Here in this icon, you can see Mary’s defiant hope in the resurrection. Her role is to point to the resurrected Jesus. Her song is ‘I have seen the Lord’!

Mary Magdalene is a survivor. She stands as the saint of defiant hope. She stands as living proof that resurrection is possible. She stays with Jesus, she never leaves his side: no wonder she wants to cling onto him when she sees him in the garden.

Mary Magdalene is someone I would like to be around. Someone that loves Jesus more than anyone else. Someone who has been ignored, vilified, not believed by the world but who is safe in the knowledge that her dear rabbi Jesus, knows her intimately, knows her name.

‘I have seen the Lord’ is her song. May it be my song, may it be your song, may it be our song. Alleluia! Amen.


Intercessions for the Feast of SS Philip and James (1 May)


Today the church celebrates the lives of the apostles Philip and James. They share a saints’ day simply because the church in which their relics were was dedicated in Rome on this day in the year 560. Philip was the spokesperson among the apostles, often asking Jesus questions about who he was. He was also the one who brought his friend Nathanael to Jesus. James the son of Alphaeus is sometimes known as James the less (poor guy) to differentiate him from the other apostle James who was bishop of Jerusalem.
Ballylooby Church of Our Lady and St. Kieran Nave South Window 03 SS. Phillip and James the Lesser 2012 09 08

Today I’m leading choral evensong for the first time at our college chapel of St Mary the Less.

Here is the collect for today (BCP):

O almighty God, whom truly to know is everlasting life; Grant us perfectly to know thy Son Jesus Christ to be the way, the truth, and the life; that, following the steps of thy holy Apostles, Saint Philip and Saint James, we may stedfastly walk in the way that leadeth to eternal life; through the same thy Son Jesus Christ our Lord.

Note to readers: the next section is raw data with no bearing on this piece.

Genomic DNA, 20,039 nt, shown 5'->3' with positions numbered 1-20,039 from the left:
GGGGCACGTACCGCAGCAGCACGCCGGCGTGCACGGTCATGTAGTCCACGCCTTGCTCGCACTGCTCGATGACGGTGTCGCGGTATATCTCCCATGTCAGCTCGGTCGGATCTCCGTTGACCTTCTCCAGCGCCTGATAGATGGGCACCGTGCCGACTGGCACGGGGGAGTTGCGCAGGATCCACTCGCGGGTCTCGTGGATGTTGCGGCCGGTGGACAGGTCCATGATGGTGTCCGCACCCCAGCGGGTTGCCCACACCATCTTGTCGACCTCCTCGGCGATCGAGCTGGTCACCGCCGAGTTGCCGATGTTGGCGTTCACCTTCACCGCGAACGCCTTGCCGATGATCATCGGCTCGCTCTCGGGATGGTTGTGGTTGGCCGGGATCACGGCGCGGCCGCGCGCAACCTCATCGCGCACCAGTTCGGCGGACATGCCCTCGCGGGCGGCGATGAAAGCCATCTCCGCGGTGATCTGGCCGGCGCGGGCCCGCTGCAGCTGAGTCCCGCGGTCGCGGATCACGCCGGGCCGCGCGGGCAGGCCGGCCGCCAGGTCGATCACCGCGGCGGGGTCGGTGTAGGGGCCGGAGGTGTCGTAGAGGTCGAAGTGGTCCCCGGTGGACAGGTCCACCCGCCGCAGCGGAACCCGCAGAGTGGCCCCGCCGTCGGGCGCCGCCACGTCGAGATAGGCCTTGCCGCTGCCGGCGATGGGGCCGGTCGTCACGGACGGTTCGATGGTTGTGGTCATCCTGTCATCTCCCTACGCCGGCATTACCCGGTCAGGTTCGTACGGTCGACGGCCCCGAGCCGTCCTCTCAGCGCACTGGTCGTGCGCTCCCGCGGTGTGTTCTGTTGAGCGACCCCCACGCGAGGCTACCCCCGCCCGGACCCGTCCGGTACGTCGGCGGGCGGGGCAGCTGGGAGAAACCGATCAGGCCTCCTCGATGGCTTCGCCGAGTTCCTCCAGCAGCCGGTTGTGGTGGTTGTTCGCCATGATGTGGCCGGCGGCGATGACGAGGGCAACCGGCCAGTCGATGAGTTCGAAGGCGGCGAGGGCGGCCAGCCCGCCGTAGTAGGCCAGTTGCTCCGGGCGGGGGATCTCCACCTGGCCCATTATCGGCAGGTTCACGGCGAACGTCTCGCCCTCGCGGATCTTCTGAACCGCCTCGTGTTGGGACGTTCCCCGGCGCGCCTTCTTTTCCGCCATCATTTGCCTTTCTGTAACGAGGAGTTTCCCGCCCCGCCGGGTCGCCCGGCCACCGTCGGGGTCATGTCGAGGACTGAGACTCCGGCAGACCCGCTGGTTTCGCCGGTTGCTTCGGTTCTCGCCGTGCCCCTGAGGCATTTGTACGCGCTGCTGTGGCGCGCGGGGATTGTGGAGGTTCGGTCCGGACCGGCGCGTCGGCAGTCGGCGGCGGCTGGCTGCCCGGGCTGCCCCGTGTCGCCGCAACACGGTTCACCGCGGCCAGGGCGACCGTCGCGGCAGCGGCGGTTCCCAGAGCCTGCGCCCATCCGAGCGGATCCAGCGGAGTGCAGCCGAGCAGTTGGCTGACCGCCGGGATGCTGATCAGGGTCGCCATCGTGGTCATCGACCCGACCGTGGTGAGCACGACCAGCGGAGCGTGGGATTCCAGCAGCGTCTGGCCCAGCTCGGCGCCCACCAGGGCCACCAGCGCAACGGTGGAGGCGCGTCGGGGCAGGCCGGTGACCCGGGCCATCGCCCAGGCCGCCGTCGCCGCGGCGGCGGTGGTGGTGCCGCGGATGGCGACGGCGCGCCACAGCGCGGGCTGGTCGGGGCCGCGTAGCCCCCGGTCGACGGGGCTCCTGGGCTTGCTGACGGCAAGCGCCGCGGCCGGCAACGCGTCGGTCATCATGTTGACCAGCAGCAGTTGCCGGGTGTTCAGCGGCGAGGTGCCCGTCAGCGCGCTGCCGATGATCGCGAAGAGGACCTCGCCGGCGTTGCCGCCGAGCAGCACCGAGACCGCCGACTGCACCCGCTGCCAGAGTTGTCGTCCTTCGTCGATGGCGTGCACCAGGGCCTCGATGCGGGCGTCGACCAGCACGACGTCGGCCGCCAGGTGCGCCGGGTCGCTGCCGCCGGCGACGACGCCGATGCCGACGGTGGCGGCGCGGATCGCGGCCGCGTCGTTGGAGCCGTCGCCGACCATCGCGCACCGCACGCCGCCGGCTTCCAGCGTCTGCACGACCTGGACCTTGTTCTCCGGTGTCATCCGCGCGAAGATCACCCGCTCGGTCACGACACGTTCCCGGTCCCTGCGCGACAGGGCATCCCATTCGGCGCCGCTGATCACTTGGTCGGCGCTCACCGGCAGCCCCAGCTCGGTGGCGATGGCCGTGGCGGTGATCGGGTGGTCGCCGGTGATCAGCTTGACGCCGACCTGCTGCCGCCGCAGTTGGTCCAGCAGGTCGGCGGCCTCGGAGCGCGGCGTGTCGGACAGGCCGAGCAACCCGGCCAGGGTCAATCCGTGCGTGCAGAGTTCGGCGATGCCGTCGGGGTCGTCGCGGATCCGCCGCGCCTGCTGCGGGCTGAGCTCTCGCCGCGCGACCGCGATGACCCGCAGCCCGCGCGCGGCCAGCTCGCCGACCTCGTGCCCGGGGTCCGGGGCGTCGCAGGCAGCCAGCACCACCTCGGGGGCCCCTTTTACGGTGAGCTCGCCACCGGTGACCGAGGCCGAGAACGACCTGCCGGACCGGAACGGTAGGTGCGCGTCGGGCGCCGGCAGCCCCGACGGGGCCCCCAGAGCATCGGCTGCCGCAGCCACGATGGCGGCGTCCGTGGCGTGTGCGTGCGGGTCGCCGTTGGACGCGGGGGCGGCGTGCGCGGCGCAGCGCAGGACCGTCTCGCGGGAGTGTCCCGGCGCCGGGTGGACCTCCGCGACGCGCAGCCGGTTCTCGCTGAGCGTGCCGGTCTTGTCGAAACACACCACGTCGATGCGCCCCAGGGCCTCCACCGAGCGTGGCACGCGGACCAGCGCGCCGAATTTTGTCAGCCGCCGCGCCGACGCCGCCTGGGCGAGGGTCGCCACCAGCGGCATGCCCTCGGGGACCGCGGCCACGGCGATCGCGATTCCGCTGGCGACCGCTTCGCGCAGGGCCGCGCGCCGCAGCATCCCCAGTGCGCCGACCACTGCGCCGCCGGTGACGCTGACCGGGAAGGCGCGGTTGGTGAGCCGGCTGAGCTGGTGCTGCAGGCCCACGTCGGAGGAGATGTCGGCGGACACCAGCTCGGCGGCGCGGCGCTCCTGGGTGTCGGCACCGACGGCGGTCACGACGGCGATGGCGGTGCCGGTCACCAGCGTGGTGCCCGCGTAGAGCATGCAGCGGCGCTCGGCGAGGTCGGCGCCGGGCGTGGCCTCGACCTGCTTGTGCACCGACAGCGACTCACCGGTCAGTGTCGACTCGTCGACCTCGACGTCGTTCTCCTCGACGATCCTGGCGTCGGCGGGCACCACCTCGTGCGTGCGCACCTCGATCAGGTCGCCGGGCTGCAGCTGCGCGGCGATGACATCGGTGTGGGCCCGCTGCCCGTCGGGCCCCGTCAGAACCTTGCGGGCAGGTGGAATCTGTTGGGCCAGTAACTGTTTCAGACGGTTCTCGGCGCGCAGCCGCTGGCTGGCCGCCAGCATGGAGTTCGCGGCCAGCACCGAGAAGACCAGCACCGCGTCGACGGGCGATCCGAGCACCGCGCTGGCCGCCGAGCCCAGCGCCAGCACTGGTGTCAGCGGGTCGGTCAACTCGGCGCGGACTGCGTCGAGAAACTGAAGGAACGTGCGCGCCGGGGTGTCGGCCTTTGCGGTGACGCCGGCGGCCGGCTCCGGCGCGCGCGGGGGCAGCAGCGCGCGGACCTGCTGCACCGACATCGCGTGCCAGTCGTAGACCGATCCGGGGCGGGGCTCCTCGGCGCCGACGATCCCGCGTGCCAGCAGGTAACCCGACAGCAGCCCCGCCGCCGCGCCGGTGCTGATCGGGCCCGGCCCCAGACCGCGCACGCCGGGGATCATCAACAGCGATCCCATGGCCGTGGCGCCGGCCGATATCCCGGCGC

Below are the intercessions I have written.


Let us come confidently before our loving father with our prayers and petitions.

As we remember the apostles Philip and James we are reminded that God calls us all and sends us out into the world to be his hands and his feet. We thank you Jesus for the tasks you have entrusted to us. Help us each day to become more aware of our calling to serve you.

Lord in your mercy – hear our prayer

We pray for the needs of the world, remembering particularly those parts of the world where people live in daily fear of violence and oppression. We call to mind those parts of the world particularly on our hearts today.

Lord in your mercy – hear our prayer

We remember that Philip opened the scriptures to the Ethiopian eunuch helping to bring him to Christ. We thank you father for our teachers, those who teach our academic subjects and our brothers and sisters who teach us the faith. We pray for ourselves and students and tutors in St John’s college and across the university at this time of exams and assessments. We lift our anxiety and the anxiety of others to you and ask for your peace to dwell in our hearts.

Lord in your mercy – hear our prayer

We thank you for the apostle James and the hidden and unknown work he did in service of the gospel. We thank you for those who have an impact on our lives who work without our knowledge for our wellbeing. We pray for all those who dedicate their lives to the service of others.

Lord in your mercy – hear our prayer

In a moment’s quiet we call to mind those who are suffering in body, mind or spirit…be present to these people in your power Lord Jesus and bring your healing and peace.

Merciful Father, accept these prayers, for the sake of your son, our saviour, Jesus Christ. Amen.